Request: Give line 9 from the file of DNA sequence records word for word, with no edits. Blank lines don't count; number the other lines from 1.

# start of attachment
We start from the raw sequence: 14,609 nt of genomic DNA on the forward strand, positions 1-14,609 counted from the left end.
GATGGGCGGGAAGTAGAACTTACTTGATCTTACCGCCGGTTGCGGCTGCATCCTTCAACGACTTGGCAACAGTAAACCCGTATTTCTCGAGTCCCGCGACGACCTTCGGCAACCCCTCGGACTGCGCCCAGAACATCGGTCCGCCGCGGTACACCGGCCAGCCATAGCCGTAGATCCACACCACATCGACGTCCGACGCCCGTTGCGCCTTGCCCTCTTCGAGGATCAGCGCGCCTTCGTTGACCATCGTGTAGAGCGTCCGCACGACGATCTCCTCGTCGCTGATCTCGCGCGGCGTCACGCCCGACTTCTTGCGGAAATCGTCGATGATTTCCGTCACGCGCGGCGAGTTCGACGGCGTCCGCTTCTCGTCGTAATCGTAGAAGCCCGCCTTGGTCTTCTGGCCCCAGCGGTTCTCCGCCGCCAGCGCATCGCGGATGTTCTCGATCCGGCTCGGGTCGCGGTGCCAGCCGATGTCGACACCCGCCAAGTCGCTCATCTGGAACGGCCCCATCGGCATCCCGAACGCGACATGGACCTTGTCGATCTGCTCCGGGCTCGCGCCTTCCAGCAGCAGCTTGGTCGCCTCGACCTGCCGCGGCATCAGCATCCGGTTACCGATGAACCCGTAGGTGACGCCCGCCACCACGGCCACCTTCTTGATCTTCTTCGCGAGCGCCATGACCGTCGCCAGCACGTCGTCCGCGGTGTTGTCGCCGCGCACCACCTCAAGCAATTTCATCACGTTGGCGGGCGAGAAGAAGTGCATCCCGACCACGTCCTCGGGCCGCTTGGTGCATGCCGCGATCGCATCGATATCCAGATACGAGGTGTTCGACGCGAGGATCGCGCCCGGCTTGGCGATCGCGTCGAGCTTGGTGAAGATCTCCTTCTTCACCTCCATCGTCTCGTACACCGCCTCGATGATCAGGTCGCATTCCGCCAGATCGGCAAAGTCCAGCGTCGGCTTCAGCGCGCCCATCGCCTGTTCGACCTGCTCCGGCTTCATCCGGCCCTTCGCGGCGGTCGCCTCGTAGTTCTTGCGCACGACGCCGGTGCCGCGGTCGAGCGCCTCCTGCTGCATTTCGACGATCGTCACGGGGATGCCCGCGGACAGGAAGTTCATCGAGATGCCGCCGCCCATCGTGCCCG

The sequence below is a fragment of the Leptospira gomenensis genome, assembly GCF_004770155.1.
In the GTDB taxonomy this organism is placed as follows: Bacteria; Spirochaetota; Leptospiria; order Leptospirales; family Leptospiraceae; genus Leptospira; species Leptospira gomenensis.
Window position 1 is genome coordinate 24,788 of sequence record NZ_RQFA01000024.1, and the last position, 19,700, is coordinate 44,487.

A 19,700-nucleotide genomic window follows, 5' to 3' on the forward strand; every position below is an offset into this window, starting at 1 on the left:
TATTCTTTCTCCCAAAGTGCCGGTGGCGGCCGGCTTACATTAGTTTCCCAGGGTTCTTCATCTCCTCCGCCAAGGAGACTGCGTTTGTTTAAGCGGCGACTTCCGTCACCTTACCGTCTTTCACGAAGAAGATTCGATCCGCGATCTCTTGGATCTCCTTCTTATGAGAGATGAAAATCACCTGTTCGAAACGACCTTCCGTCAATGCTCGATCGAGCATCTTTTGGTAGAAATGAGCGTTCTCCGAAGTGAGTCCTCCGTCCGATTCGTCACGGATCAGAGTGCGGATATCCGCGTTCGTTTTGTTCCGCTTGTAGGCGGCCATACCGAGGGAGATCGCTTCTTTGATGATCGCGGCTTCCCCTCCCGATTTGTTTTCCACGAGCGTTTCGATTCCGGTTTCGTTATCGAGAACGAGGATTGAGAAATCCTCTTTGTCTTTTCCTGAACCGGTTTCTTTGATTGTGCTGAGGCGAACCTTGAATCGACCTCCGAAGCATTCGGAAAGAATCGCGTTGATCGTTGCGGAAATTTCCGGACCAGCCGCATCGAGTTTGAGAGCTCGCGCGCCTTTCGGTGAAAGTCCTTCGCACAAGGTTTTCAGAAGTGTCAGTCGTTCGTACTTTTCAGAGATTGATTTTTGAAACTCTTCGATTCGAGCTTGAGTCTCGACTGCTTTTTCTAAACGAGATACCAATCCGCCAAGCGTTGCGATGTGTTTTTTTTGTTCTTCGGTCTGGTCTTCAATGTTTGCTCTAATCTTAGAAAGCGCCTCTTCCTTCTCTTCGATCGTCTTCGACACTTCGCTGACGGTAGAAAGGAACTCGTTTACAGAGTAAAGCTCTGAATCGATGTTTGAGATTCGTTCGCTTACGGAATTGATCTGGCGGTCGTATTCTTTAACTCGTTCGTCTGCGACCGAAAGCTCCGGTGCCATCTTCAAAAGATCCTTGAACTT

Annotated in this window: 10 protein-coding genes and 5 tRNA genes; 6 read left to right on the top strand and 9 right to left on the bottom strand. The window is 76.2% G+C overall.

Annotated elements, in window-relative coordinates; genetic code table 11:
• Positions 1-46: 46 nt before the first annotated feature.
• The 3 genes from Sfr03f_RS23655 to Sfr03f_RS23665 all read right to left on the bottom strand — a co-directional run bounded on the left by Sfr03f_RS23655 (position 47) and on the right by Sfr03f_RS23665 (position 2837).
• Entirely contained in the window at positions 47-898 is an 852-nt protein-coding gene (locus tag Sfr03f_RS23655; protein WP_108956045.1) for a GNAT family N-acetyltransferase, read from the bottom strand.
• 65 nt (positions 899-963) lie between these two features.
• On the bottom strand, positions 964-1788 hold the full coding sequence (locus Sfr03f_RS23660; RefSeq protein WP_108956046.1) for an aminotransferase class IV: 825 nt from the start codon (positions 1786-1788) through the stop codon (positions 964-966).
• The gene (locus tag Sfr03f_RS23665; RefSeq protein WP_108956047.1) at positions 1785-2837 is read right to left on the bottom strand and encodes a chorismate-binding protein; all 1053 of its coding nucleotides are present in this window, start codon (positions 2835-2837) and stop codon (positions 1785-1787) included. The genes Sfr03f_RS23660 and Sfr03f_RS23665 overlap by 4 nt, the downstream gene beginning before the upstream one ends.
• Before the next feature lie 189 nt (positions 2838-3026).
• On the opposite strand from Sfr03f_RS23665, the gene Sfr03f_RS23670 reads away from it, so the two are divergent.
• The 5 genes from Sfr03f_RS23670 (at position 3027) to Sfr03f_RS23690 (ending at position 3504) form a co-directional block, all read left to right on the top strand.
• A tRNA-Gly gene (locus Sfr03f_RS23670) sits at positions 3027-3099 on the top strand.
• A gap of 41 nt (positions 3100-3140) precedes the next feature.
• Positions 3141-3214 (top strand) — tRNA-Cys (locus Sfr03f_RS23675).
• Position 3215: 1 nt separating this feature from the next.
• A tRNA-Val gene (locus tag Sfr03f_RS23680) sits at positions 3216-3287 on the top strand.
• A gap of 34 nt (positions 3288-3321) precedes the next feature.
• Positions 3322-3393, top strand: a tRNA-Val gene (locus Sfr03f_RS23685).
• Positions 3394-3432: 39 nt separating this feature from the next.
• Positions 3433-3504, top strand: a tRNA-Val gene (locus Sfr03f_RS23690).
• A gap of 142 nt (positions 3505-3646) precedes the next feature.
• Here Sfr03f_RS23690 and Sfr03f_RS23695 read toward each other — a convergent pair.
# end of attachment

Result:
Annotated elements, in window-relative coordinates; genetic code table 11: